Date of Award

January 2020

Document Type

Open Access Thesis

Degree Name

Master of Public Health (MPH)


School of Public Health

First Advisor

Debbie Humphries


Soil-transmitted helminths are a major cause of disability and morbidity in resource-poor settings: over 1.5 billion are estimated to be at risk of infection. Human behaviors and household socioeconomic conditions that facilitate contact with contaminated soil may increase exposure to parasites. The primary objective of the study was to investigate the community-level variation in hookworm prevalence in the Kpandai district of Ghana.

We used a mixed-methods approach to investigate behavioral, societal and environmental risk factors to hookworm exposure. 264 individuals from three neighboring villages (Jagbigbingdo [JG], Takumdo [TK], Wiae Chabor [WC]) were recruited using a convenience sampling strategy. Household questionnaires regarding WASH were administered, and a representative from each household answered a semi-structured interview. Soil samples were taken to assess environmental hospitability for parasites. JG had a 24.4% hookworm prevalence, compared to 1.5% for TK, and 6.9% in WC, noting a continued community-level variation. Household size was a significant risk factor (OR = 2.09, 95% CI [1.17, 3.74]), while severely food insecure status was a protective factor (OR = 0.32, 95% CI [0.12, 0.85]). Qualitative interviews revealed that there is potential for regional WASH interventions and educational campaigns have penetrated at the community level. Environmental conditions did not vary significantly between the three villages, and nor did behavioral patterns. Infrastructure improvements may be needed to actualize behavioral changes from latrine construction, to achieve a sustainable reduction in parasite transmission. Concentrated foci of hookworm infected households may continue transmission patterns in JG, retarding efforts to reduce transmission at the community-level.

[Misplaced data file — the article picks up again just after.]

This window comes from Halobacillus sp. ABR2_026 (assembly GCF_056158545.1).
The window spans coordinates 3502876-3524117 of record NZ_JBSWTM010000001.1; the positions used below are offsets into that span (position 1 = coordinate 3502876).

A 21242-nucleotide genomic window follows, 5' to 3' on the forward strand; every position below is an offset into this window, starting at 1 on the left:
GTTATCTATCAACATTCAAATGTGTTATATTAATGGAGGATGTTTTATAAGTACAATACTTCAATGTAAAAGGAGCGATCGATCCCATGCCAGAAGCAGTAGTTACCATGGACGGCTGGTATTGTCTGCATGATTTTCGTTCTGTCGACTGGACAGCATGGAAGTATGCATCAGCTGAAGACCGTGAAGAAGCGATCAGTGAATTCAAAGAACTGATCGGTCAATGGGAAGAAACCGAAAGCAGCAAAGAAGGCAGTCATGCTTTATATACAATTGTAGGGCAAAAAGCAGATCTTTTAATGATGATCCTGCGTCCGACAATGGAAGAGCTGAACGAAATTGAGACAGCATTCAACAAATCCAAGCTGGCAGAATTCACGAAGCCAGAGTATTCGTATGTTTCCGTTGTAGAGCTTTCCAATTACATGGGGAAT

This is an Open Access Thesis.

Open Access

This Article is Open Access